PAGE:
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Santa Clara County cracked down hard on businesses during COVID. Now many fines are getting overturned

Santa Clara County cracked down hard on businesses during COVID. Now many fines are getting overturned
Photo by Laila Weir
By Laila Weir - Published on June 22, 2021.

As local authorities struggled to put in place and enforce COVID-19 health orders over the past year, some used more stick to others' carrots. The toughest enforcement in the area was in Santa Clara County, which fined around 400 businesses a combined $6 million. Now, the county has been processing appeals from businesses with the time, resources and savvy to callenge the fines — and the process is raising serious questions among critics about the consistency and fairness of the enforcement.

That's according to the Mercury News, which reports that more than a quarter of the businesses fined have appealed, but still haven’t gotten the chance to make their cases. So far, the county has completed its review of seven cases. Four of those seven businesses have seen their fines significantly reduced or overturned, with hearing officers criticizing enforcement for relying on unsubstantiated claims and standards too vague to interpret, imposing fines for violations that were immediately remedied or imposing fines that were out of all proportion to the violations.

The paper reports that San Jose restaurant SP2 had all its violations overturned, but not before its owner hired lawyers to fight claims that the eatery failed to correct seven violations within a 24-hour grace period. These included not properly separating tables, serving parties of more than six people and playing “non-ambient music” loud enough that diners would raise their voices, making them more likely to transmit their breath farther and potentially spread the virus.

However, attorneys for the restaurant submitted photos showing the tables legally distanced, security footage of the county's inspection and evidence from employees challenging the claims. In response, the county offered up photos from the restaurant's website that showed the table layout — before the pandemic. In overturning the fines, the hearing officer also found that the rule about "ambient music" was too vague to enforce.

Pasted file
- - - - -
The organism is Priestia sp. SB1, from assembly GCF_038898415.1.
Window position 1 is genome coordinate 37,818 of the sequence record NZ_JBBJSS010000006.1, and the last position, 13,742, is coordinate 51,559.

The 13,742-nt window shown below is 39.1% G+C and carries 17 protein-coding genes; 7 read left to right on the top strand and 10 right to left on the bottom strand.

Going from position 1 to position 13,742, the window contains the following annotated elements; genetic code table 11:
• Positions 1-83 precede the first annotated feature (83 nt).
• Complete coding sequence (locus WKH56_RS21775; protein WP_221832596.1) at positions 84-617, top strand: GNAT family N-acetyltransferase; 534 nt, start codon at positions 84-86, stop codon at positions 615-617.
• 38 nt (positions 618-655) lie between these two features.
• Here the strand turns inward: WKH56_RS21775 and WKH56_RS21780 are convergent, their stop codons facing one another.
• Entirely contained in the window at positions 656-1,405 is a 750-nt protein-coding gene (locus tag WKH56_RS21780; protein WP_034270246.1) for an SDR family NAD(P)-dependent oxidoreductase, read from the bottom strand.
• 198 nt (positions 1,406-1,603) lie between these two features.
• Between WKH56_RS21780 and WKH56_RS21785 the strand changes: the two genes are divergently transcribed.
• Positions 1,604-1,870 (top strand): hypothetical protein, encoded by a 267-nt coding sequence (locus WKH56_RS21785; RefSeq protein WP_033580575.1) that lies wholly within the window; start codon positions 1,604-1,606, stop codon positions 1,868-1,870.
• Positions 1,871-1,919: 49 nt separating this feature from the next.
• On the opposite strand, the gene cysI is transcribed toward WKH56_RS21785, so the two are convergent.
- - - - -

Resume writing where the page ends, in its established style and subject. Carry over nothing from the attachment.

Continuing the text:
County Counsel James Williams countered to the Mercury News that testimonial evidence from enforcement officers should be "sufficient," saying "there is nothing in the ordinance that says we have to have photographic evidence.” Williams told the outlet he disagrees with the dismissal of the fines.

Williams also noted to the paper that the county set up the appeals process to hear challenges from businesses, which otherwise would have had to go to court. “We weren’t required to set that process up,” he said. “I actually think it’s an example of how we went above and beyond to create a very accessible mechanism for people to have appeals heard.”

But to many business owners reeling from the challenges of the past year and half, the county's enforcement has felt too harsh. When the county fined 181 businesses some some $115,000 during raids over Thanksgiving weekend — when Black Friday was canceled by lockdowns, as COVID-19 claimed ever more lives and the county ran out of space in hospital intensive care units — local businesspeople banded together to raise funds to help businesses pay the fines.

Business owner Mike Bui told Hoodline at the time that of businesses applying for relief from the donations, "a big majority of those who were fined were small business owners inside large shopping malls and shopping plazas” that hadn't post proper signage or submitted required paperwork.

“If they were doing something egregious they should be in trouble, of course,” Bui told Hoodline. “But for not having updated signage … It’s not fair to them when they’re struggling to survive.”

With Santa Clara County having fined businesses 50 times as much as all other Bay Areas counties combined, as revealed by the Mercury News in April, critics point out that the burden falls unequally on businesses struggling the most, which may not have the wherewithal to pursue an appeals process that takes months and to hire attorneys.

“We’re the minority because a lot of places don’t have the money to spend on lawyers or the hours to spend fighting this,” the owner of SP2 told the Mercury News. “It’s just unfair that these restaurant owners that have been completely impacted by the pandemic and all the shutdowns and guidelines are the people suffering the most.”